(First published on Nov. 16, 2015)
This summer, I have been taking the opportunity to share blogs from my archives that generated a lot of interest at the time they were published. This week, I reexamine how the internal audit function can be manipulated when its resources are compromised.
In a recent conversation, a seasoned chief audit executive (CAE) recruiter shared his frustration that a number of high-profile companies are offering below-market salaries for their CAE positions. I responded to him that I wasn’t surprised. In fact, I shared my long-held view that some companies don’t want a strong CAE, so they price the role accordingly. After all, “You get what you pay for.”
On the surface these look like companies simply being shortsighted in trying to save money at the price of maintaining a well-run internal audit function. At worse, we’re talking about benign neglect, right? Wrong. The truth is there is a much more treacherous side to this equation.
I believe it is no accident when some companies low-ball CAE salaries. When it happens, I believe it is frequently a disguised attempt to recruit weaker talent. Bluntly, in these instances management seeks to weaken internal audit in order to avoid accountability. It brings to mind another saying that is as relevant as it is colloquial: “Good work ain’t cheap. Cheap work ain’t good.”
When this underhanded manipulation goes on, I blame boards and their audit committees who are asleep at the wheel and allow it to happen.
This is certainly not the only deceitful attempt to limit internal audit’s reach by manipulating the purse strings. In early 2014, I wrote about a battle over funding of the Delaware state audit function. A scheduled pay raise for state auditors — money that would help keep pay scales competitive with the private sector — was held up by partisan politics. Starving the government watchdogs is an effective way of keeping them from biting.
To be clear, I believe most corporate boards and executives and government officials appreciate a strong and effective internal audit function and the oversight it brings. They recognize internal audit is vital to healthy risk management and internal controls. They also understand that to get the most out of the internal audit function, it must be well-resourced and independent.
Despite this, I have witnessed many cases over my 40 years in the profession where a strong internal audit function is not welcomed by corporate and government executives who would rather keep internal audit as window dressing and not as a window to corporate or government accountability.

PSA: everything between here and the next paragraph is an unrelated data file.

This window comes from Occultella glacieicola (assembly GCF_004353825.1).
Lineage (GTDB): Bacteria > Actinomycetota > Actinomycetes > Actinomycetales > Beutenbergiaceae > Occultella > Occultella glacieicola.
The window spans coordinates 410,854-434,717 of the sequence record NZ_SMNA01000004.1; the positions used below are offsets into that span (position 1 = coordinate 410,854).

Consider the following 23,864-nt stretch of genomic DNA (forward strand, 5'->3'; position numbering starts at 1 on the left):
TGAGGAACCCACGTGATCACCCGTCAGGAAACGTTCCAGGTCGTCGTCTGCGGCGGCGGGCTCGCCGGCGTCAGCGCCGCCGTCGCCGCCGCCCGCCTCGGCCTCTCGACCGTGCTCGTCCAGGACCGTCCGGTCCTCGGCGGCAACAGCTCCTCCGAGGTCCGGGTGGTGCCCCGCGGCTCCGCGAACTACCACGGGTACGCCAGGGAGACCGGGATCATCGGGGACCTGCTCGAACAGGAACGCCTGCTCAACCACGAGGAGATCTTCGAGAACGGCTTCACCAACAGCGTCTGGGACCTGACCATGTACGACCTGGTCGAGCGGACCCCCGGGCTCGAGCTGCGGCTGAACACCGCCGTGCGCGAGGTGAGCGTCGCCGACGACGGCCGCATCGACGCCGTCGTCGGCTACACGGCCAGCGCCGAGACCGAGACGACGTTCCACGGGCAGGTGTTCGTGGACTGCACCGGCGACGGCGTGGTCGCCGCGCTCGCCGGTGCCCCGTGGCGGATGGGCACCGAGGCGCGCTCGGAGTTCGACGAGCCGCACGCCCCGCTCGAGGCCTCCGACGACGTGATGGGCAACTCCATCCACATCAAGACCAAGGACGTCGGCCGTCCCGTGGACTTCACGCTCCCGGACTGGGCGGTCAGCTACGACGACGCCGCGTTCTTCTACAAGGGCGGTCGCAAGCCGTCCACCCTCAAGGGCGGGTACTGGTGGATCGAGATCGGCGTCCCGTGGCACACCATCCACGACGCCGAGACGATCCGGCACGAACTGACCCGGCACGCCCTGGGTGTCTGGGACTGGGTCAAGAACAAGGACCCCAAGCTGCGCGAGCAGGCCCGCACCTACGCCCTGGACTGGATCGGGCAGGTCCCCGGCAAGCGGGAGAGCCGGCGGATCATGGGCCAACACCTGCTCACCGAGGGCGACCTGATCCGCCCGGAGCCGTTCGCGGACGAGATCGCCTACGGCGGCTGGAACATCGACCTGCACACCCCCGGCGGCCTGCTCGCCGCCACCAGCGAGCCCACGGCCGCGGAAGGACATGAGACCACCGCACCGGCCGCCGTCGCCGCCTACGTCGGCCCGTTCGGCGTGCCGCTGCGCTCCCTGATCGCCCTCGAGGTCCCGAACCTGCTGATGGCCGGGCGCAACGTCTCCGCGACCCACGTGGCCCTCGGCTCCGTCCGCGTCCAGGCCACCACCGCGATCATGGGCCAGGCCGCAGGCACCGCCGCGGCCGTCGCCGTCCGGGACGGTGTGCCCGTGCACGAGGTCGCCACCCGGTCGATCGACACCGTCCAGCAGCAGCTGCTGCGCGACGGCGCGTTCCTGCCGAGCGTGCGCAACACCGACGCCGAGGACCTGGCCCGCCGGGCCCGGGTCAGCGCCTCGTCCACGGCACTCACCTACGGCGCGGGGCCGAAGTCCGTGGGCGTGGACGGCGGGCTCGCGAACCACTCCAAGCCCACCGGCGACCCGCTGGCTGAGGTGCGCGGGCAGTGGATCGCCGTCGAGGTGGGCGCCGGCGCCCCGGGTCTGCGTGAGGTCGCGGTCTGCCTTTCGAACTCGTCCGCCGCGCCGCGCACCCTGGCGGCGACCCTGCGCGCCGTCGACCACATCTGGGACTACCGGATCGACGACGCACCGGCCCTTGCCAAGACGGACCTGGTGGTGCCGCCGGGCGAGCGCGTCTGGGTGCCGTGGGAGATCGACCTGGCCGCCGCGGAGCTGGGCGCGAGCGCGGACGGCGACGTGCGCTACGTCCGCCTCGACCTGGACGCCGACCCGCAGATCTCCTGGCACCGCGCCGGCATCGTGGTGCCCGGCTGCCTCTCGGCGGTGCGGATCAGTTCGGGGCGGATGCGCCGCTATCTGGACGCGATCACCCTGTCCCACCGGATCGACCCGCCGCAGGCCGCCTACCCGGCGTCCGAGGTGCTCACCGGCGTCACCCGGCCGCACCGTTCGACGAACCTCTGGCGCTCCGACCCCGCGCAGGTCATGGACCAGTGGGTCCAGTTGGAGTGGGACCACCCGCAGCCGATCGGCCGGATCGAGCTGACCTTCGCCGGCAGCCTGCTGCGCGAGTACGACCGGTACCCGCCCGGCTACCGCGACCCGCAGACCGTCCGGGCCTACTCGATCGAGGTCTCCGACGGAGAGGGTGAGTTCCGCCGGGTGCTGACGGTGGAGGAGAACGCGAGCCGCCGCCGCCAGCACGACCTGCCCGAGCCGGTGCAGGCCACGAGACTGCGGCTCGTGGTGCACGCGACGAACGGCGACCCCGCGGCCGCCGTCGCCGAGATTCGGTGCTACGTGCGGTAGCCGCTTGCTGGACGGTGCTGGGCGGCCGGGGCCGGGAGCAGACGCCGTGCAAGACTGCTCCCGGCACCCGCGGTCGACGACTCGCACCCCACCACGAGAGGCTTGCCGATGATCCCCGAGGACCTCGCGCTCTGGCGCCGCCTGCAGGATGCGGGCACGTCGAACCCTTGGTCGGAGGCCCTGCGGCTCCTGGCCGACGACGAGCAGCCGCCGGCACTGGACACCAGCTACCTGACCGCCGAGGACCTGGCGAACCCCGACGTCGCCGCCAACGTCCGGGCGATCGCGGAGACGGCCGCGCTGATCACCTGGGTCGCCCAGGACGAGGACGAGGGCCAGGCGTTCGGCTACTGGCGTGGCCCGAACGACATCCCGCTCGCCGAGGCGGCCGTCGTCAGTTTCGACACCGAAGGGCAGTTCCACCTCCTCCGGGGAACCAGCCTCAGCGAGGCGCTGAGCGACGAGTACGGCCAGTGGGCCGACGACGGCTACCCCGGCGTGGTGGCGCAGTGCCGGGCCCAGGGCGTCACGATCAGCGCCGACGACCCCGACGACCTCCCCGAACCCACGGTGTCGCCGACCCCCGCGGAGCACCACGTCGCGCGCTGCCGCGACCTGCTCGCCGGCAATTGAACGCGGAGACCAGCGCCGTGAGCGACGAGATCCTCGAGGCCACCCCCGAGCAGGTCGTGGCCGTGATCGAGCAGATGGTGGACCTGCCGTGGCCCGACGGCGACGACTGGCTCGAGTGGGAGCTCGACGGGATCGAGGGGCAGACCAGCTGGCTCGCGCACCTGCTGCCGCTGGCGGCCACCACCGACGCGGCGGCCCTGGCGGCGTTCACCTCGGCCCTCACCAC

Regrettably, this latest example of starving the function to keep it under control is not the only evidence that internal audit is battling to maintain its independence at many organizations. In March, The IIA Research Foundation published “The Politics of Internal Auditing,” a research report that found management pressure is a pervasive threat to internal audit’s objectivity.
More than half of North American CAEs surveyed reported being directed to omit or modify important audit findings at least once in their careers, and nearly as many — 49 percent — said they were directed not to perform work in high-risk areas, according to the report.
These data suggest widespread efforts by management to unduly influence internal audit. By bringing in weaker talent at the CAE level, management improves its chances of succeeding. And success in this instance is a breeding ground for future failure.
It is not a stretch to conclude that executives who would shy away from objective scrutiny may have something to hide. I’m not suggesting there is criminality in all such instances, but there likely is a whiff of inefficiency, ineffectiveness, incompetence, or unethical behavior. Once again, it speaks to a weak organizational culture — which as we have seen repeatedly in 2015, can be lethal to corporate credibility.
A number of other expressions come to mind when trying to characterize the consequences — inevitably negative — of dumbing down the internal audit function. But I’d like to end on a positive note by quoting the guru of smart business and investing, Warren Buffett.
“Price is what you pay. Value is what you get.”
All managers and boards should take this to heart.